Wednesday, April 3, 2013

Who Owns Employees' Social Media Accounts?




As more and more companies develop social media footprints, the issue arises as to which individual or department will be responsible for commenting, responding, and maintaining accounts. The CEO may comment, department Vice Presidents may comment, the marketing or public relations department may comment, or the IT department may comment. Before long, lines blur – and chaos results.

But there are more ways that chaos can result. When an employee leaves, who owns his/her Twitter and other social media accounts? If the Twitter account is used for business, does the company own it? If the LinkedIn account is used for business, and the contacts were made as part of doing business, does the company own it? And if friends were made on an employee’s Facebook page, does the company own that account?

The reality is, there are no easy answers. According to Jennifer Archie, a privacy and data security attorney with Latham & Watkins, “People’s professional work often bleeds over into their personal time thanks to the interconnectedness of mobile devices.”

But there is a solution until the law catches up with social media. The best way for employers to avoid legal issues is to write clear policies indicating how employees can and should use social media – and clearly state what will happen to an account when an employee leaves the company.

According to John Delaney, an attorney with Morrison & Foerster, “If a company is going to encourage its employees to use their own personal social media accounts for work-related posts and tweets, the company should not expect to obtain ownership over such accounts.”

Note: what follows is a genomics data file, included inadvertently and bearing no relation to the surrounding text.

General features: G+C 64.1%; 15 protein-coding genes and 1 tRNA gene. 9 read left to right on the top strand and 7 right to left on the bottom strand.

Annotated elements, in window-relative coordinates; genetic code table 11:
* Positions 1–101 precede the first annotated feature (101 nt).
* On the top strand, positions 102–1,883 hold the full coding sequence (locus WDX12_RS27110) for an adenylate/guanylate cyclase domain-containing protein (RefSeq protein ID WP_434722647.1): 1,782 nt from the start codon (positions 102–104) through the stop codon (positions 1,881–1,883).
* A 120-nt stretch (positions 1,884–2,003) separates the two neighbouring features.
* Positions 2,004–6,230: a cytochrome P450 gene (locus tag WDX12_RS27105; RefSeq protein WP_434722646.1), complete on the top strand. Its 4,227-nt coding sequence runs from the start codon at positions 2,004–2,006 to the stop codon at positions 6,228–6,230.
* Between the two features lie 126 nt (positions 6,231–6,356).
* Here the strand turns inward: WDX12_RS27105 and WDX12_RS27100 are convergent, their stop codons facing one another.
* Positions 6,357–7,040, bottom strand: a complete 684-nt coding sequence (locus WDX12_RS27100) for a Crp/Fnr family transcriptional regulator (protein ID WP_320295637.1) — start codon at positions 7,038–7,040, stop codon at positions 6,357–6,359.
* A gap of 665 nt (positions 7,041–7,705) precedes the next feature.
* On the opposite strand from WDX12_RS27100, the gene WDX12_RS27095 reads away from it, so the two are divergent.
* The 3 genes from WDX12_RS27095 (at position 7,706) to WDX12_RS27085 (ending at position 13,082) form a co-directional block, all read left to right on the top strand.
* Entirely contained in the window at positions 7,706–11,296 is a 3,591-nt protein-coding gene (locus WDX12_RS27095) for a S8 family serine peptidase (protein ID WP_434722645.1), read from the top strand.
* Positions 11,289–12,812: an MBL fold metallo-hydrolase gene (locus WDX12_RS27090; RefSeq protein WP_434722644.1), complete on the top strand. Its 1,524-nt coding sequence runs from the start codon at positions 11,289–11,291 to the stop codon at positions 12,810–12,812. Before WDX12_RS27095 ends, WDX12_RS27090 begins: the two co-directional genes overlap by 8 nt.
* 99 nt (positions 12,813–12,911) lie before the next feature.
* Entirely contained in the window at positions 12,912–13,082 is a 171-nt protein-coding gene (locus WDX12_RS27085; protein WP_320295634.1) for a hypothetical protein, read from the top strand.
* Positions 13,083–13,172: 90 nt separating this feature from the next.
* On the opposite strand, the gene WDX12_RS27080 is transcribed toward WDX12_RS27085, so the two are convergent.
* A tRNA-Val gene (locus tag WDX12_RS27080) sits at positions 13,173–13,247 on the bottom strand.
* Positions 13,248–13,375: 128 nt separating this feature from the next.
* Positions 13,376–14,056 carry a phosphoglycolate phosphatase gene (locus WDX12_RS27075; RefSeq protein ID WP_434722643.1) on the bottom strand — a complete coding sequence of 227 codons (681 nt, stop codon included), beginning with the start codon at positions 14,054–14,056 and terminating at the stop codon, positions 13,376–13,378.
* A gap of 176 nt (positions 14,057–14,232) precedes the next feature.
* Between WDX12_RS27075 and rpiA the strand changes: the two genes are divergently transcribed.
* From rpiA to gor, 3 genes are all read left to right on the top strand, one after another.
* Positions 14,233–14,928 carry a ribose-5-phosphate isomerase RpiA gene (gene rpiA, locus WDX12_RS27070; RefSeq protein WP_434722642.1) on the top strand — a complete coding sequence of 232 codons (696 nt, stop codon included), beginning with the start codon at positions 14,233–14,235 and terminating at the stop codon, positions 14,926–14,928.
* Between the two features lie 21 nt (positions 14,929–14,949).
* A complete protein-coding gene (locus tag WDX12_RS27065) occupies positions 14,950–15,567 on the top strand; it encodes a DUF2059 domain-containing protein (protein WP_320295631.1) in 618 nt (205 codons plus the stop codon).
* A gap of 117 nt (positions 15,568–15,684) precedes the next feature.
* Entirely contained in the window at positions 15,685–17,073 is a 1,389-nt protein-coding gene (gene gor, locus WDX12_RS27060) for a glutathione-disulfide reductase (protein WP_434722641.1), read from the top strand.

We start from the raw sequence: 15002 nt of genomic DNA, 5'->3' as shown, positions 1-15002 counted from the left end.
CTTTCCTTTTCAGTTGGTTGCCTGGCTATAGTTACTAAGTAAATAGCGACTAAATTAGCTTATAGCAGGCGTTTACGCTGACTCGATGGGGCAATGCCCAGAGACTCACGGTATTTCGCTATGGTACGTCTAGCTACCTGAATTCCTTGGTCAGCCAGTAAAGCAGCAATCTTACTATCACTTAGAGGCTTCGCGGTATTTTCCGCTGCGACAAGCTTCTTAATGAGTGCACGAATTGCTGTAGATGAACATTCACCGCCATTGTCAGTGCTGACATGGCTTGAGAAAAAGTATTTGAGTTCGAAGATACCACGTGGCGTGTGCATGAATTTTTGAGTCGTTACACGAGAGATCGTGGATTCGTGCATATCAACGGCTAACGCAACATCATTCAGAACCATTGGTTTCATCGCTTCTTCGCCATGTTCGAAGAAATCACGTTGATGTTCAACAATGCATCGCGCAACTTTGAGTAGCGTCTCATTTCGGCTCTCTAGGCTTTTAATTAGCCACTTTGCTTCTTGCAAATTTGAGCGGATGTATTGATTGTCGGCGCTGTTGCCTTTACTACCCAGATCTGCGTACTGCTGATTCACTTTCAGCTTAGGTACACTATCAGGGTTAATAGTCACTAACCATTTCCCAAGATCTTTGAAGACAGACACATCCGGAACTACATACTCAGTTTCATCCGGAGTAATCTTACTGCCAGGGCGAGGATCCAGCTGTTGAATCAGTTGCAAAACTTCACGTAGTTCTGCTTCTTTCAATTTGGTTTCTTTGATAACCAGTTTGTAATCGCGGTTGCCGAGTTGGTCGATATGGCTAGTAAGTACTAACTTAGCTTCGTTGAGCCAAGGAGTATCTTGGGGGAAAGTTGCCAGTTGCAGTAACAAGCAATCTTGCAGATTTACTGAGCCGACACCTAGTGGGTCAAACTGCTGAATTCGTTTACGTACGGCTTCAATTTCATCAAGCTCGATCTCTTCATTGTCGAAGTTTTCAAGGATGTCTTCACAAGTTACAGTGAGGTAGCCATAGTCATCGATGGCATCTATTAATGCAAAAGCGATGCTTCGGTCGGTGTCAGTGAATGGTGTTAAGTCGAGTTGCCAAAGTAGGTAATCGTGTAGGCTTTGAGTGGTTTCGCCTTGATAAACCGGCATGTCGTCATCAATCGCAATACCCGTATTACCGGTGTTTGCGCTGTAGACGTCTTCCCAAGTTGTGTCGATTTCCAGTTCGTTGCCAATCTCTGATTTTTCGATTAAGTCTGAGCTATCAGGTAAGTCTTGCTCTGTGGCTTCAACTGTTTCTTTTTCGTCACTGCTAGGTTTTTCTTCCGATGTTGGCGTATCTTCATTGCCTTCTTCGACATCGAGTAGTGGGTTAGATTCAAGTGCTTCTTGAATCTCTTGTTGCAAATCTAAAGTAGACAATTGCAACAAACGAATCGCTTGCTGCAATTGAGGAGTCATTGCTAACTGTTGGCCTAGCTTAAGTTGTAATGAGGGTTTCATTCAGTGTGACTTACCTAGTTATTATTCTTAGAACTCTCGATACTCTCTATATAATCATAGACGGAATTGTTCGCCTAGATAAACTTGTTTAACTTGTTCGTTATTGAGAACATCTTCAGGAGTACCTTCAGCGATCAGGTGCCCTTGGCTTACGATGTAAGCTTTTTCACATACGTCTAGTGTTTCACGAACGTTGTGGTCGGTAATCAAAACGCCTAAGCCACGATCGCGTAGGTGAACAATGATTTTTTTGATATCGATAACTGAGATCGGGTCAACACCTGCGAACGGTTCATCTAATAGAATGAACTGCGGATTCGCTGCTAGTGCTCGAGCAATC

So, before a crisis happens regarding your business, write a social media usage plan for your business. The five key elements to include are:

[1] Which Employees Will Post (individual, department, overall ownership).

[2] Posting Schedule (hourly, daily, weekly – and on which sites).

[3] Crisis Posting Plan (i.e., how to respond to negative comments).

[4] Official Voice (i.e., friendly, conversational, or formal).

[5] Be clear that no sensitive or confidential business data may be shared via social media.

Once your business has social media guidelines, distribute them to everyone – and if possible, schedule regular training sessions. This way, people understand what is expected of them and what is not. While we’re not all legal eagles, we can be prepared for the potential of brand violations in cyberspace – but only with sufficient planning.



This post was written as part of the IBM for Midsize Business program, which provides midsize businesses with the tools, expertise and solutions they need to become engines of a smarter planet. I’ve been compensated to contribute to this program, but the opinions expressed in this post are my own and don't necessarily represent IBM's positions, strategies or opinions.


Image provided courtesy of http://451heat.com.

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